Lifestyle

Dr. Anthony Fauci Goes Full Silver Fox On The Cover Of InStyle Magazine

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Frankie Alduino/Instagram

Dr. Fauci has been expertly styled by InStyle and we are here for it

Let’s just get some truths out of the way, shall we? Dr. Anthony Fauci is the longtime Head of the National Institute of Allergy and Infectious Diseases. He’s spent most of 2020 on our television screens, calmly keeping us informed about the ongoing pandemic while driving home the seriousness of social distancing. He’s 79 years old. And he’s now a fashion magazine cover star.

The man was portrayed on SNL by none other than Brad Pitt, so it’s also true Dr. Fauci is attractive. Now, whether liberal women everywhere are fanning themselves over his expertise and “silver fox” vibe or because he’s a beacon of honesty and leadership during a time when we’ve had absolutely none of that on a national level… well, who can say for sure? Either way, these photos of Dr. Fauci in InStyle are perfection and he totally deserves the fawning his photos and accompanying interview will inspire.

Look at him go, poolside in sunglasses! He deserves every minute he’s able to relax, given that he’s basically been singlehandedly handling Pandemic PR alongside the Trump administration’s every attempt to flagrantly discredit him. Photographer Frankie Alduino certainly captured him at his trustworthy medical professional best. “What an unbelievable opportunity to spend time with the man who’s given our nation a calming voice of sanity in these scary times. Dr. Fauci and his wife, Dr. Christine Grady, couldn’t have been more kind or accommodating as I photographed them in their backyard in Washington DC on a scorching June day,” he shared on his Instagram account.

When interviewer Norah O’Donnell asked Dr. Fauci about his state of employment with both the White House and at the National Institute of Allergy and Infectious Diseases, Dr. Fauci responded in a way that both perfectly combats ageism and gives himself the credit he’s earned.

“I don’t see any termination within the near future because I judge [my career] by my energy and my effectiveness,” he said. “And right now, with all due modesty, I think I’m pretty effective. I certainly am energetic. And I think everybody thinks I’m doing more than an outstanding job. I have a wife with incredibly good judgment, who will probably give me the signal when it’s time to step down. But I don’t think we’re anywhere near that right now.”

HELL YEAH YOU’RE EFFECTIVE! Sorry, sorry. Back to the interview.

As for his position with the coronavirus task force, he answered about as graciously as one can: “Well, I see myself in that role as long as I feel that I’m being useful, and I’m valued in it, and the White House wants me. If any of the above changes, then I would step down.”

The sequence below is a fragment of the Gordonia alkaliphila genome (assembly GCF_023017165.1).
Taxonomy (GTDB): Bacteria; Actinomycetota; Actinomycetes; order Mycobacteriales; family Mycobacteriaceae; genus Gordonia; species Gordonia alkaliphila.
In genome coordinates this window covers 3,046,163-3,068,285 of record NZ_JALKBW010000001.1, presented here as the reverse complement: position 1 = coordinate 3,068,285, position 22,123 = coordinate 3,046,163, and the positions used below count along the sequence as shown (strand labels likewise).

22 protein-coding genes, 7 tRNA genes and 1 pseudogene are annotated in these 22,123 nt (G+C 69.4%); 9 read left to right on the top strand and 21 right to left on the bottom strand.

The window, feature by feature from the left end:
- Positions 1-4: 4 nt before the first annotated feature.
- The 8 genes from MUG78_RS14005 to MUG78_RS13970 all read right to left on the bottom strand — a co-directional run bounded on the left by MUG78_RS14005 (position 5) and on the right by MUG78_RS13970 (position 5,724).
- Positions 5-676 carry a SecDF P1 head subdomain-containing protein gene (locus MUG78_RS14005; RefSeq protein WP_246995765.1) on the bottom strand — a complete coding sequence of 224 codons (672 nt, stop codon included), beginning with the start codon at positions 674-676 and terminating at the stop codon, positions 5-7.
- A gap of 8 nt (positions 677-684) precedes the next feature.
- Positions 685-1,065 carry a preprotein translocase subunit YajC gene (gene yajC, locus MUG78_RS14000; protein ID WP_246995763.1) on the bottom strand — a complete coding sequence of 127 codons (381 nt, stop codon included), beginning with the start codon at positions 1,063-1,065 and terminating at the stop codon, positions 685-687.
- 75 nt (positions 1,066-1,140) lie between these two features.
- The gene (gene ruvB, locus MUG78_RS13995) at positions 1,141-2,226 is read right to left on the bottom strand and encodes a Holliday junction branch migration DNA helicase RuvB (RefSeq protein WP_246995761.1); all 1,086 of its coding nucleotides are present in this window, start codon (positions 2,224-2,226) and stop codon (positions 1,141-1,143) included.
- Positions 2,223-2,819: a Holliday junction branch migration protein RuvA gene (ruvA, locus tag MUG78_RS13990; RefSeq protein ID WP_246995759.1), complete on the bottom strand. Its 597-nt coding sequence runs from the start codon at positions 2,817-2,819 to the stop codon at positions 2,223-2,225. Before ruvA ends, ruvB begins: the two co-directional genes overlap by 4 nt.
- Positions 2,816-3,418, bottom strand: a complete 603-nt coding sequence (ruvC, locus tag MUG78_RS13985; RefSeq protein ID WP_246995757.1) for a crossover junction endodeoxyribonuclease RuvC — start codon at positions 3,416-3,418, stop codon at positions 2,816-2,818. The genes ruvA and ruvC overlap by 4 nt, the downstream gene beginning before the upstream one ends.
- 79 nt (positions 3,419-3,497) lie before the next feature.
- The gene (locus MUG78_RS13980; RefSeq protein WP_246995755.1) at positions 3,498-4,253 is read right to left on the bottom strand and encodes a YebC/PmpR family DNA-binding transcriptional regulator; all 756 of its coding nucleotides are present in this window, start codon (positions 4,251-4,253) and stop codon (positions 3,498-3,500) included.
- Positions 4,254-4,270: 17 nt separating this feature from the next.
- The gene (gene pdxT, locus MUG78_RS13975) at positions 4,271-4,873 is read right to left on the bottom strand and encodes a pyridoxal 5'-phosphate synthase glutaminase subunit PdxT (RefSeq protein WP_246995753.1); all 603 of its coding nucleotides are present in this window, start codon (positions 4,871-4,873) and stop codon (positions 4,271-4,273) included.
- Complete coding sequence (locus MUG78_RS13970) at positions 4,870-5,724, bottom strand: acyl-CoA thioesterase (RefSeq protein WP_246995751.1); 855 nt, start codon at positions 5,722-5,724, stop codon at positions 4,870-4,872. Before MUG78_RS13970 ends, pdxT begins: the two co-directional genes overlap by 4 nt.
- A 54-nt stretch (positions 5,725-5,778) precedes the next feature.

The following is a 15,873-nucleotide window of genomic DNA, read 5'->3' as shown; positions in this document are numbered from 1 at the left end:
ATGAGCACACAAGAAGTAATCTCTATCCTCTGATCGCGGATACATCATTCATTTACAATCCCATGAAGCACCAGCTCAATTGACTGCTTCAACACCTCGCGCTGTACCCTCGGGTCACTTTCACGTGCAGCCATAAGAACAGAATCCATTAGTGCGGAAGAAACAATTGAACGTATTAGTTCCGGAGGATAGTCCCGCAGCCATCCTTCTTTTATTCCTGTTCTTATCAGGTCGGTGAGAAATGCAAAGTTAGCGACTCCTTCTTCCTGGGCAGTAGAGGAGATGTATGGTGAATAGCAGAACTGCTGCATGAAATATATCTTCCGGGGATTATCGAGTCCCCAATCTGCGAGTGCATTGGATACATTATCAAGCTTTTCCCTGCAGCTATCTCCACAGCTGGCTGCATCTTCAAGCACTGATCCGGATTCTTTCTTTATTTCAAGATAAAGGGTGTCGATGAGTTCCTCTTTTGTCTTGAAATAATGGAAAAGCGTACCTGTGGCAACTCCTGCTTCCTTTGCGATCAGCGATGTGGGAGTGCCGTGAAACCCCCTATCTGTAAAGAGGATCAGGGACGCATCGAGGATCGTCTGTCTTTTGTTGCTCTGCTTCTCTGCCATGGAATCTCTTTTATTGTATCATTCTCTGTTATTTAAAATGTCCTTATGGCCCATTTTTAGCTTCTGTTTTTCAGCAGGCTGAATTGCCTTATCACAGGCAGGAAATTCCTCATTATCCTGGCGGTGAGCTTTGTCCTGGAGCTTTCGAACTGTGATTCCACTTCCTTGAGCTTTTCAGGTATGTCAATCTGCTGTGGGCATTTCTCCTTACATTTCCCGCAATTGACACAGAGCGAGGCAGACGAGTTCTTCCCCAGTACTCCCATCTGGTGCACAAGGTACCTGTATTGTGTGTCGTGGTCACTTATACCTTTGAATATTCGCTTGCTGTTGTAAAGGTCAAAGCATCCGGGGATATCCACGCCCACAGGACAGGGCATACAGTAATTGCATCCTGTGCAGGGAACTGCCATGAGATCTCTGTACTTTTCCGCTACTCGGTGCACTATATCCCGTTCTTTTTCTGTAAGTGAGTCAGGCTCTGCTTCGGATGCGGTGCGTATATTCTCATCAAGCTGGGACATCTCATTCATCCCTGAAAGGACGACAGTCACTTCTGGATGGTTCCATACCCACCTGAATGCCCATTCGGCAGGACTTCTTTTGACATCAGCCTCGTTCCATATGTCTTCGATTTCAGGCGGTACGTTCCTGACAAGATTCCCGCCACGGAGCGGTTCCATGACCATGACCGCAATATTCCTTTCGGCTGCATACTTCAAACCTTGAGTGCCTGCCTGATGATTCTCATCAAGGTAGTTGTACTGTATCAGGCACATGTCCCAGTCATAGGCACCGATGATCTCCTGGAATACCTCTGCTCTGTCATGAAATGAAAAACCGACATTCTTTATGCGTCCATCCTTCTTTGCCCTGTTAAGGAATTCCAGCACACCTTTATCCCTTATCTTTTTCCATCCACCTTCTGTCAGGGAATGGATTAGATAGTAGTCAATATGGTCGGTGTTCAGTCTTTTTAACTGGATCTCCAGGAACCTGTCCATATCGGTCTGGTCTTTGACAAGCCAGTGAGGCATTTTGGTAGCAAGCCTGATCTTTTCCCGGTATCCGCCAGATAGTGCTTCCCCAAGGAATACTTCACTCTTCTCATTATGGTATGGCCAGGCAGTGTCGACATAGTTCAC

His wife, Dr. Christine Grady, also joins the interview and the two of them talk about how they take three-mile power walks every day to stay in shape. When asked about mask-wearing, which is now required in many national retailers, Dr. Grady offers her thoughts on why fighting the mask issue is dumb AF (in her own far more professional terms, of course).

“Well, I would say that masks shouldn’t be divisive,” she says. “It’s a relatively easy way to protect one’s self and others. And so for public health reasons, I think everybody should do it. From an ethical perspective there is always this tension between what you ask people to do that feels like a restriction of their liberty and what is required for public health. And in this case, it seems like a slam dunk. It’s not restricting liberty much, and it’s very helpful for public health.”

When questioned about his “masks aren’t necessary” stance from the early days of the pandemic, Dr. Fauci let O’Donnell know that as we learn more, we know more. Oh, and also that the no-mask thing was a directive from the Trump administration.

“We were told in our task force meetings that we have a serious problem with the lack of PPEs and masks for the health providers who are putting themselves in harm’s way every day to take care of sick people,” he explained. He says once they realized there wasn’t a drastic shortage of PPE and that cloth/homemade masks were effective, his advice changed. “So in the context of when we were not strongly recommending it, it was the correct thing. But our knowledge changed and our realization of the state of the outbreak changed.”

That’s how science works, folks. Wear your masks, wash your hands, listen to Dr. Fauci, and enjoy this magazine cover because it’s utterly delightful.

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